Accudata has launched a new seismograph model which it says is specifically designed for the ground engineering market.
According to Accudata, most seismographs are designed primarily for use by the quarrying industry for recording a few seconds worth of data after being triggered by a quarry blast. A secondary mode enables continuous recording needed for long-term environmental recording such as is often required during civil engineering works, but the company says that choosing the right mode and software can cause issues in this application.
The GVM1 has been designed specifically for monitoring groundborne vibration arising from activities such as piling, breaking and compaction. The aim was to create an instrument that is easy to use with unambiguous operation, as well as straightforward software.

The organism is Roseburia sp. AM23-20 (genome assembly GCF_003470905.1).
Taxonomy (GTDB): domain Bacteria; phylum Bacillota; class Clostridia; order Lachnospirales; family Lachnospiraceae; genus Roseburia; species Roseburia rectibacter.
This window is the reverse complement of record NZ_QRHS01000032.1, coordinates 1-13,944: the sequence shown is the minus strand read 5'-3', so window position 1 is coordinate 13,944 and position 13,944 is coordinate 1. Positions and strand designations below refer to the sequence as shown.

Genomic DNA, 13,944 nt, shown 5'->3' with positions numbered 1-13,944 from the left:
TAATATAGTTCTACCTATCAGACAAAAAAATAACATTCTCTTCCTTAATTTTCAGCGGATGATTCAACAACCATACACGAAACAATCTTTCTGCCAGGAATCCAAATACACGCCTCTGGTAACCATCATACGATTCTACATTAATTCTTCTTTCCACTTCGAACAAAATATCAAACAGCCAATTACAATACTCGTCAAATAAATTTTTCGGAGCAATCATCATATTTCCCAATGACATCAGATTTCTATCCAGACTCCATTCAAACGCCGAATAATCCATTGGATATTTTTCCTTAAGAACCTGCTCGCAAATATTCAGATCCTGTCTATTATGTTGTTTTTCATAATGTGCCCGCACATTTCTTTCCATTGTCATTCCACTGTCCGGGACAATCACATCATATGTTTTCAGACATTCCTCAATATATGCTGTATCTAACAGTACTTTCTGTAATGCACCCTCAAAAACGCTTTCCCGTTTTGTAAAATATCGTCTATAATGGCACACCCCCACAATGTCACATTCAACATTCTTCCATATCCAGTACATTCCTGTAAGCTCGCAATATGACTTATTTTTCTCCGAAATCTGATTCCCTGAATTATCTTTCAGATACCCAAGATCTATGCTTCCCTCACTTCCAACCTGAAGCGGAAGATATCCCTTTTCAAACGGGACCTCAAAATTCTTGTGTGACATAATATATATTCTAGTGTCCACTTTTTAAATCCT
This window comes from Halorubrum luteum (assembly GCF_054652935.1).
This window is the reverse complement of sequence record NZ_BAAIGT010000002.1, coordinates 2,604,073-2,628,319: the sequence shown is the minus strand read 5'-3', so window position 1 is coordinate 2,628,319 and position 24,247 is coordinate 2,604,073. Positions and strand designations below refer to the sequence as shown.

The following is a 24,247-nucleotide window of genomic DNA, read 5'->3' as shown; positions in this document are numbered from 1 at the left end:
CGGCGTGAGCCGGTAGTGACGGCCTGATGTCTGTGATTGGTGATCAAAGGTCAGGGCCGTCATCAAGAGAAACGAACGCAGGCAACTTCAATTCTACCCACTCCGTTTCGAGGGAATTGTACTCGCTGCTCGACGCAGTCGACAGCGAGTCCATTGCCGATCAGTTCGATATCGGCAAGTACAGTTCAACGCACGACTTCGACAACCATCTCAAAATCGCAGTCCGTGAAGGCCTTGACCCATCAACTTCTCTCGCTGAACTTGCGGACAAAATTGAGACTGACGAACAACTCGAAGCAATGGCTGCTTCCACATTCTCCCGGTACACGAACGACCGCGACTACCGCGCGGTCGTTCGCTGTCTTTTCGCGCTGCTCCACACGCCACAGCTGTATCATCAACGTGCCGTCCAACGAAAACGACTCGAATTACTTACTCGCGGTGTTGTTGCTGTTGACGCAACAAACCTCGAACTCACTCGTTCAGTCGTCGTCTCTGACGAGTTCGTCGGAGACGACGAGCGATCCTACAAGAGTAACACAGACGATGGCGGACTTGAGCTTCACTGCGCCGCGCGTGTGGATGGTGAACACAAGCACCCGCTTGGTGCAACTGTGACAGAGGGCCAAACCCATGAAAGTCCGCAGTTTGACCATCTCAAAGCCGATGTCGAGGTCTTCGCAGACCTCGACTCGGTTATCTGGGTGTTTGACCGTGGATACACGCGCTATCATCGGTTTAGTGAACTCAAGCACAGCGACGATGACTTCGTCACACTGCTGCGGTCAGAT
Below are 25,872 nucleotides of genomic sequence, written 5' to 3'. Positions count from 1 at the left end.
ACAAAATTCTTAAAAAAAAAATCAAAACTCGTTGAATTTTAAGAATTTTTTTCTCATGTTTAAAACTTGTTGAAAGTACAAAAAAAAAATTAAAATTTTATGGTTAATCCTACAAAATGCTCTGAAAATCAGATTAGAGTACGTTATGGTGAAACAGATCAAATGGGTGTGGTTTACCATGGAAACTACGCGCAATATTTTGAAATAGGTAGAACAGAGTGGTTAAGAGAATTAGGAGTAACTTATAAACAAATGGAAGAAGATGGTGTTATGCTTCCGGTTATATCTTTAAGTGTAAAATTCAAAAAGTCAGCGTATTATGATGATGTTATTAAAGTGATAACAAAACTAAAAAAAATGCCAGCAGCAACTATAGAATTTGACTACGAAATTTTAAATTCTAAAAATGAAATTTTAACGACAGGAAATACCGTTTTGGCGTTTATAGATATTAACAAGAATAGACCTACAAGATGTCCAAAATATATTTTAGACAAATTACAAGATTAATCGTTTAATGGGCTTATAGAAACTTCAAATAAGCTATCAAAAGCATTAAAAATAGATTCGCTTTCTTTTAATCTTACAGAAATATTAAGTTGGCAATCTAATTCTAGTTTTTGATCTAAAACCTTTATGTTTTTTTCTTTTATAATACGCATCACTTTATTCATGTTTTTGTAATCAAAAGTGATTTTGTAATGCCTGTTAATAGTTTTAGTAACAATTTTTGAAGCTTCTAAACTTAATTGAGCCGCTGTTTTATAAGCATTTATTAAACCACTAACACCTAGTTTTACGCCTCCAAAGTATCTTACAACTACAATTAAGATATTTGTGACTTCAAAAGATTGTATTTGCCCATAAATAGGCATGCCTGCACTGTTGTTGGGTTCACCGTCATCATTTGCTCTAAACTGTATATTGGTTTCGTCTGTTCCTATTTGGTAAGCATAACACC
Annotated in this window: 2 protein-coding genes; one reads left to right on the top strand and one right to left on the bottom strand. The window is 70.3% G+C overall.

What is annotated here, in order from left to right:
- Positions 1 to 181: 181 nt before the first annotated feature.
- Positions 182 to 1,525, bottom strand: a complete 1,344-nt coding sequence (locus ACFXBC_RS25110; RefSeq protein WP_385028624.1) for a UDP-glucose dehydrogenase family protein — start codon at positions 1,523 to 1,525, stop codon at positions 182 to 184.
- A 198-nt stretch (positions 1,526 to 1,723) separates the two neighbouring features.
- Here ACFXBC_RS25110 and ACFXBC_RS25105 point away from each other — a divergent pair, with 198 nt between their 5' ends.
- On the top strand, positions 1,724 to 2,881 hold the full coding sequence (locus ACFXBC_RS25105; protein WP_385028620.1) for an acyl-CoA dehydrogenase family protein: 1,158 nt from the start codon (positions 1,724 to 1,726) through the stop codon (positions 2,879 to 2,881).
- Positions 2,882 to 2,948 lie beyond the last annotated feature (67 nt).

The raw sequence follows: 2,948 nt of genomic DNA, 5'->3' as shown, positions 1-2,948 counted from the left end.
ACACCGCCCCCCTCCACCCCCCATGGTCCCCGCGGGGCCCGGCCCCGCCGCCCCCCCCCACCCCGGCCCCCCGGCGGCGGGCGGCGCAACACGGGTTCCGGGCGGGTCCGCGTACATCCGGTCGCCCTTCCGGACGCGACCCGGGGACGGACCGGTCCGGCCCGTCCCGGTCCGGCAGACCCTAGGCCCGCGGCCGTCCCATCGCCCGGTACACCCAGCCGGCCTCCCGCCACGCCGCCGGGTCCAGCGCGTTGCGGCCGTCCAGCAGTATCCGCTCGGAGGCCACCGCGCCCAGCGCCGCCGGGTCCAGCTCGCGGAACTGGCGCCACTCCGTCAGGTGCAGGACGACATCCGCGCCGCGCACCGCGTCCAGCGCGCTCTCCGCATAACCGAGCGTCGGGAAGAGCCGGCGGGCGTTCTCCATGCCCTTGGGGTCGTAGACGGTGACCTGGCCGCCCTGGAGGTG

The GVM1 is supplied in a tough weatherproof Peli-Storm case. The tri-axial geophone sensor is taken from the case and placed in position. A single button switches on the GVM1 and a high resolution colour touch screen guides the user through the set-up process to start and stop recording. Data is written onto the instrument’s SD card, which can be removed from the seismograph and plugged into a PC to bring up a dialogue box showing all the recorded event data for archiving or printing out via the software.